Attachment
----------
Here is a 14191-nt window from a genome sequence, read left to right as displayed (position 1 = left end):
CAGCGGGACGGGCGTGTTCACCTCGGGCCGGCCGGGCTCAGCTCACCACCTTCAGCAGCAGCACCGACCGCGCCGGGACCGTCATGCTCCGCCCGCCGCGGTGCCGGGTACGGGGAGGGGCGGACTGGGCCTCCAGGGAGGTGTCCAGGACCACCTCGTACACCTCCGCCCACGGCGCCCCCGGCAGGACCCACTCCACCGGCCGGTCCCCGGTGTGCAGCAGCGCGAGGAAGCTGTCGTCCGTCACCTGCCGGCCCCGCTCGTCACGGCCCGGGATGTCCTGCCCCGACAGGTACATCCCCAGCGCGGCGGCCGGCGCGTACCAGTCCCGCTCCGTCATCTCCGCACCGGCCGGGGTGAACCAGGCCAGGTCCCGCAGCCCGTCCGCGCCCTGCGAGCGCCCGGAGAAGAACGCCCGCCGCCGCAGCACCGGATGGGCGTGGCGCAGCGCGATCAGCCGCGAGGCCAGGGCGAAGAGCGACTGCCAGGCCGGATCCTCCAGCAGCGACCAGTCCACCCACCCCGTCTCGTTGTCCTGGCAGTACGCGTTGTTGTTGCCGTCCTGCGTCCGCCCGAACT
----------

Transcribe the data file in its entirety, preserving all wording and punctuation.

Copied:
Here is a 14191-nt window from a genome sequence, read left to right as displayed (position 1 = left end):
CAGCGGGACGGGCGTGTTCACCTCGGGCCGGCCGGGCTCAGCTCACCACCTTCAGCAGCAGCACCGACCGCGCCGGGACCGTCATGCTCCGCCCGCCGCGGTGCCGGGTACGGGGAGGGGCGGACTGGGCCTCCAGGGAGGTGTCCAGGACCACCTCGTACACCTCCGCCCACGGCGCCCCCGGCAGGACCCACTCCACCGGCCGGTCCCCGGTGTGCAGCAGCGCGAGGAAGCTGTCGTCCGTCACCTGCCGGCCCCGCTCGTCACGGCCCGGGATGTCCTGCCCCGACAGGTACATCCCCAGCGCGGCGGCCGGCGCGTACCAGTCCCGCTCCGTCATCTCCGCACCGGCCGGGGTGAACCAGGCCAGGTCCCGCAGCCCGTCCGCGCCCTGCGAGCGCCCGGAGAAGAACGCCCGCCGCCGCAGCACCGGATGGGCGTGGCGCAGCGCGATCAGCCGCGAGGCCAGGGCGAAGAGCGACTGCCAGGCCGGATCCTCCAGCAGCGACCAGTCCACCCACCCCGTCTCGTTGTCCTGGCAGTACGCGTTGTTGTTGCCGTCCTGCGTCCGCCCGAACT